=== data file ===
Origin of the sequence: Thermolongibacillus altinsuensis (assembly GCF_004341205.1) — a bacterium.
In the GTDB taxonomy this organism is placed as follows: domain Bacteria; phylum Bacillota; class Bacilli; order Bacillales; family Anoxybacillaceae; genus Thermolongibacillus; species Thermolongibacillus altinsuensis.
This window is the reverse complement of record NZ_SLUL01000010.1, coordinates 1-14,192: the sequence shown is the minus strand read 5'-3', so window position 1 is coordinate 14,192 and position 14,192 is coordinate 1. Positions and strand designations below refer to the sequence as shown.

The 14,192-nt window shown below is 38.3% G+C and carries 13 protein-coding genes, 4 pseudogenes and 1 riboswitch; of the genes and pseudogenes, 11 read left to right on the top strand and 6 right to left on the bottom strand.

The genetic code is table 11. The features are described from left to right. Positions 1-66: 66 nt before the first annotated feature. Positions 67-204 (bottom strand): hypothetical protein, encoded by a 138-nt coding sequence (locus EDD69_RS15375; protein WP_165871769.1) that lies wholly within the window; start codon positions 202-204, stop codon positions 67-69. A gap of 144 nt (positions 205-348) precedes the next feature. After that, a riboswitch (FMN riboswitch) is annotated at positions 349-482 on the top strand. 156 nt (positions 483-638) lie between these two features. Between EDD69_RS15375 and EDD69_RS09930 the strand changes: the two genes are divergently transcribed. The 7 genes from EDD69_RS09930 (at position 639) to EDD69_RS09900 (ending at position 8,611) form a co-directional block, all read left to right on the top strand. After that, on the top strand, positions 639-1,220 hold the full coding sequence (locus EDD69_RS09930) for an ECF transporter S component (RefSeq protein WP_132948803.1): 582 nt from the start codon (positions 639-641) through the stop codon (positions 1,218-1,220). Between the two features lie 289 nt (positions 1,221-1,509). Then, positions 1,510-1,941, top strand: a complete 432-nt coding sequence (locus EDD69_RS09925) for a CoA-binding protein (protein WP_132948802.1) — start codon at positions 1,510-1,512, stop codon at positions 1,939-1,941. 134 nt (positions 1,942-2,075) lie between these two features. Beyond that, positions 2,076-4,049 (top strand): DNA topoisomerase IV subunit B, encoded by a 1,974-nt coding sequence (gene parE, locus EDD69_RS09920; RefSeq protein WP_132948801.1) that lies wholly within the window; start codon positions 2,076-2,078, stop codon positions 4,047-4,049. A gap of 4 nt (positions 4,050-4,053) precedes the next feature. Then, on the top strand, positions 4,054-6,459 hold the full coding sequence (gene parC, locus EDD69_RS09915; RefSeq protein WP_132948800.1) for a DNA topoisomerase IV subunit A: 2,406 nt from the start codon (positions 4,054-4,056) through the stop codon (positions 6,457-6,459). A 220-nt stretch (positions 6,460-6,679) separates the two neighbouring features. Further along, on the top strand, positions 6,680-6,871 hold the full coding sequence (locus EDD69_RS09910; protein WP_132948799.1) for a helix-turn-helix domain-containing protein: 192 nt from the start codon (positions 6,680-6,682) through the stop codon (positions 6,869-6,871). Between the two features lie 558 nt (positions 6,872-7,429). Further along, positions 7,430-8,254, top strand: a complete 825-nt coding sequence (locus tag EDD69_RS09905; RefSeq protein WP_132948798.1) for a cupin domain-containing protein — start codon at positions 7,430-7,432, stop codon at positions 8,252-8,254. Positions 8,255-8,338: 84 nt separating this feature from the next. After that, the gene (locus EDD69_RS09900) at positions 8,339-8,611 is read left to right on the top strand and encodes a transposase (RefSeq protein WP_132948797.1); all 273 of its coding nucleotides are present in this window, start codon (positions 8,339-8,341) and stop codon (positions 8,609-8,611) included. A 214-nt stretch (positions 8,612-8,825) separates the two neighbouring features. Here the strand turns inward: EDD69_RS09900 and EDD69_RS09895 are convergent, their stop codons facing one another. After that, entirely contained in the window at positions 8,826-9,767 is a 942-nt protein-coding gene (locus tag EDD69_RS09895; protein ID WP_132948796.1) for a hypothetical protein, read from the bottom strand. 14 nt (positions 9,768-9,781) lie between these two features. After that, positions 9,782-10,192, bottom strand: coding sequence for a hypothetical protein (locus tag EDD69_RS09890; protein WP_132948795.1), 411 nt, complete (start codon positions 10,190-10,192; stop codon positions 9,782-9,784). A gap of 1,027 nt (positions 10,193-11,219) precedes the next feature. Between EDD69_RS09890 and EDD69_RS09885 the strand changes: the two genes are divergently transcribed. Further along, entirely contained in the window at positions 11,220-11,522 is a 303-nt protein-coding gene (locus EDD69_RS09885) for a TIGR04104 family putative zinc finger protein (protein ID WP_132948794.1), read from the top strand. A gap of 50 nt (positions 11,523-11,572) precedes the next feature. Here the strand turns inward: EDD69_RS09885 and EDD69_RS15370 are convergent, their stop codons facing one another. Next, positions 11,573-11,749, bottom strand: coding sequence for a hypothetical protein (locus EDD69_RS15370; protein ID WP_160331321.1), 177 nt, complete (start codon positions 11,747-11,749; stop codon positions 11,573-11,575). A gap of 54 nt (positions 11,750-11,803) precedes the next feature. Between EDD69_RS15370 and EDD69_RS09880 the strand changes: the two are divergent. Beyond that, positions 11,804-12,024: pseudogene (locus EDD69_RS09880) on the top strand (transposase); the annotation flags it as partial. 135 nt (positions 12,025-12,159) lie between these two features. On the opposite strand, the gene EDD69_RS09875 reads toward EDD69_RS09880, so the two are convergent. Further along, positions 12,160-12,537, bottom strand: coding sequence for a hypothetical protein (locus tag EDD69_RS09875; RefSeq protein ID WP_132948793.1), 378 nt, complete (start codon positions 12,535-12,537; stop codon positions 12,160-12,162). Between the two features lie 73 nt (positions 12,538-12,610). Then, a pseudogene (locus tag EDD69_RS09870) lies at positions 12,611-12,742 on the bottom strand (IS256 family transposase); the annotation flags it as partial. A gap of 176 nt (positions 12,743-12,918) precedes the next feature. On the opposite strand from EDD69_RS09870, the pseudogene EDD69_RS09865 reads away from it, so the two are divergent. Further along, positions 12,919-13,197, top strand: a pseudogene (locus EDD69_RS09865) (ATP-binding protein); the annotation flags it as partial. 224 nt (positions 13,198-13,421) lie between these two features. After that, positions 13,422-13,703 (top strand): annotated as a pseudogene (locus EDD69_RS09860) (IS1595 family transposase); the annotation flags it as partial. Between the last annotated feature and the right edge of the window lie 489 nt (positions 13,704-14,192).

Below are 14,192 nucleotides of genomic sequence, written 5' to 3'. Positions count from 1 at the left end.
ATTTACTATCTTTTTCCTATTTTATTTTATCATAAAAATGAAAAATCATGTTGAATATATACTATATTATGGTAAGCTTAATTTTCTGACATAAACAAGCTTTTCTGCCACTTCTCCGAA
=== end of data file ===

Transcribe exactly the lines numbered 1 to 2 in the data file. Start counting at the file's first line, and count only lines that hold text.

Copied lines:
Origin of the sequence: Thermolongibacillus altinsuensis (assembly GCF_004341205.1) — a bacterium.
In the GTDB taxonomy this organism is placed as follows: domain Bacteria; phylum Bacillota; class Bacilli; order Bacillales; family Anoxybacillaceae; genus Thermolongibacillus; species Thermolongibacillus altinsuensis.